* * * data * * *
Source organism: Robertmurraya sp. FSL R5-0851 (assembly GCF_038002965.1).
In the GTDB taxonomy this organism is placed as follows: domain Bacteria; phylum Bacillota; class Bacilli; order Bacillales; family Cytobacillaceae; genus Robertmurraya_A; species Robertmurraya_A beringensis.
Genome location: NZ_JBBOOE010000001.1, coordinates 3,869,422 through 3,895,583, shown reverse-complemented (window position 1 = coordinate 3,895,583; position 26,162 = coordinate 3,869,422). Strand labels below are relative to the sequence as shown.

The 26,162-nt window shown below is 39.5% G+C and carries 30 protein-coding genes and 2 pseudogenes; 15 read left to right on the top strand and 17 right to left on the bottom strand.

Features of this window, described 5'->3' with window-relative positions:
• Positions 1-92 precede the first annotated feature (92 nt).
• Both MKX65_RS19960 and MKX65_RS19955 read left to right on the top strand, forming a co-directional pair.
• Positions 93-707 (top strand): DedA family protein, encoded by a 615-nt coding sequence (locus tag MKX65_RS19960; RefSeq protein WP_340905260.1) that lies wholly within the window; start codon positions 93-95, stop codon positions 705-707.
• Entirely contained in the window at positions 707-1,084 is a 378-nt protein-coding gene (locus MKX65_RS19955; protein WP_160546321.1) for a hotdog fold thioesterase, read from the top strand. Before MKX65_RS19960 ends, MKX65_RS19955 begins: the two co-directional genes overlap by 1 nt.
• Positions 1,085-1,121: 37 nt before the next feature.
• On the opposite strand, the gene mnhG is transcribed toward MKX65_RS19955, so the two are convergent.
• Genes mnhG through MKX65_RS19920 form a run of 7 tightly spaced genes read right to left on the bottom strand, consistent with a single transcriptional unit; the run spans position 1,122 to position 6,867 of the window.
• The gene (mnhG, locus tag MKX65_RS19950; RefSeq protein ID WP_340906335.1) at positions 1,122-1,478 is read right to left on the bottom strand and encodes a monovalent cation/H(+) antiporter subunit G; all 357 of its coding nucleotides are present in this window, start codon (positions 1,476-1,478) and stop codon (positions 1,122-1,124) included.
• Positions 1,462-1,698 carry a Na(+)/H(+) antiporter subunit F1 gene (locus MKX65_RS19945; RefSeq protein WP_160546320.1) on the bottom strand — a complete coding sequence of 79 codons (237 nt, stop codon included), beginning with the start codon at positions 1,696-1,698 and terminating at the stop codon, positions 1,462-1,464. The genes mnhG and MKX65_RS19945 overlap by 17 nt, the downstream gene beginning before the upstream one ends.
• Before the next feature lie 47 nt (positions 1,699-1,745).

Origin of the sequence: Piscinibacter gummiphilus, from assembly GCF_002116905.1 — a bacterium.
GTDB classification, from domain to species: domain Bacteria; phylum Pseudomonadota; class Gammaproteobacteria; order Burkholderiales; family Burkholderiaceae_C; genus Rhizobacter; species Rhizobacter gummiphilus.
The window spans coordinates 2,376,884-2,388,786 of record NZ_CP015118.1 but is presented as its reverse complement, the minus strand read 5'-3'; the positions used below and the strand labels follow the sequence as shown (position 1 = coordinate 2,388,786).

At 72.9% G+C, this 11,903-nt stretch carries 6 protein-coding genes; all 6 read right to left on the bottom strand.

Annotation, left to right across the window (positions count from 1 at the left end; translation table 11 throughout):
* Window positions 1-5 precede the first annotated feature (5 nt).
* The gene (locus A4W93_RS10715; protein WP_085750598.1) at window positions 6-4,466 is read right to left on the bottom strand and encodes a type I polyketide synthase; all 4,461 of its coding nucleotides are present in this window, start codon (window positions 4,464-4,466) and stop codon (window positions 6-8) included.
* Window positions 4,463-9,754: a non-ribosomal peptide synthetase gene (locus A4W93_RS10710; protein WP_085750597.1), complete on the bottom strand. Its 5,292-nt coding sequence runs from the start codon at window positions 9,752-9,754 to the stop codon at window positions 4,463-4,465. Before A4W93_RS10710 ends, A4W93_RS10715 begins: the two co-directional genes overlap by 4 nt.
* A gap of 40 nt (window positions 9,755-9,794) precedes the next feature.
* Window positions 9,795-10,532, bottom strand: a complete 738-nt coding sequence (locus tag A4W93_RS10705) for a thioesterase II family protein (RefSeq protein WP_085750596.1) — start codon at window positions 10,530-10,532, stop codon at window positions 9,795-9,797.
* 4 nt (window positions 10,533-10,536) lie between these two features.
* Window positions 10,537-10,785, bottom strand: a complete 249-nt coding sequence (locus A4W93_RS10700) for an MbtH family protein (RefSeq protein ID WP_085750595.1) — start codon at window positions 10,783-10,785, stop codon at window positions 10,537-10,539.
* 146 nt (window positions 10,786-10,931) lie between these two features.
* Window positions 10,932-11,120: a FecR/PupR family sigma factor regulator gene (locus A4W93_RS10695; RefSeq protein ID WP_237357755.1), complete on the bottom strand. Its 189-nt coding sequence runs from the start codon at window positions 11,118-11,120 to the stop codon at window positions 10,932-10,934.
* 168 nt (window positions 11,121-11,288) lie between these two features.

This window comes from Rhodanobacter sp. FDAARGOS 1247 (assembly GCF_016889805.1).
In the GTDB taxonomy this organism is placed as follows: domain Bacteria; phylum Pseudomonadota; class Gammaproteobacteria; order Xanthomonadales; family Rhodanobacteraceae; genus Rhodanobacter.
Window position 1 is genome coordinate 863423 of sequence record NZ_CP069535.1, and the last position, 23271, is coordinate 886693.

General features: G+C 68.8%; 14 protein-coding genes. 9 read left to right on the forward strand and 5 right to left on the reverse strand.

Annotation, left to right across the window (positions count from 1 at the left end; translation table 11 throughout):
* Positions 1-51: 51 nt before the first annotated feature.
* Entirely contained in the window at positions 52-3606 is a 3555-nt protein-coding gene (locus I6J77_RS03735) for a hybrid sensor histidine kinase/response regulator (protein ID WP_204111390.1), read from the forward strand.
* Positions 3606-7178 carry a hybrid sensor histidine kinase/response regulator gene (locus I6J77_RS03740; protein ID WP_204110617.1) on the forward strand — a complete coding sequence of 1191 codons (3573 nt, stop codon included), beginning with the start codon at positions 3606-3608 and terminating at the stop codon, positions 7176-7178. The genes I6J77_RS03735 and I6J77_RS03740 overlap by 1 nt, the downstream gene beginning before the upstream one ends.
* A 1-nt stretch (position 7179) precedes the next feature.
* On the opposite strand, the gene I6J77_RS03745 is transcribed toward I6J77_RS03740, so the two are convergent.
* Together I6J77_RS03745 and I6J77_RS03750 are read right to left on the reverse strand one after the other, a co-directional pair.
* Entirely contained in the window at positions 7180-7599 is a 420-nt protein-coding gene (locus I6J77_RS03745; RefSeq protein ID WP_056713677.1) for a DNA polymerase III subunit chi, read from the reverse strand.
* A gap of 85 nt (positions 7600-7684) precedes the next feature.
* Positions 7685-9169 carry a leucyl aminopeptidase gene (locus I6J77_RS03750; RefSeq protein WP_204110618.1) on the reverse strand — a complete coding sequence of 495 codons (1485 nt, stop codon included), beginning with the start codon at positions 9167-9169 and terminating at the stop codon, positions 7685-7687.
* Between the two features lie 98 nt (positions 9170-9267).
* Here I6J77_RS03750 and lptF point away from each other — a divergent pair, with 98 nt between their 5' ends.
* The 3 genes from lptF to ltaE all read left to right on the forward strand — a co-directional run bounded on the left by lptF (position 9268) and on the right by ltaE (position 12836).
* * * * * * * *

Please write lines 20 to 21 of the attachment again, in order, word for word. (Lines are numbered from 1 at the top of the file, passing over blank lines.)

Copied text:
Annotation, left to right across the window (positions count from 1 at the left end; translation table 11 throughout):
* Window positions 1-5 precede the first annotated feature (5 nt).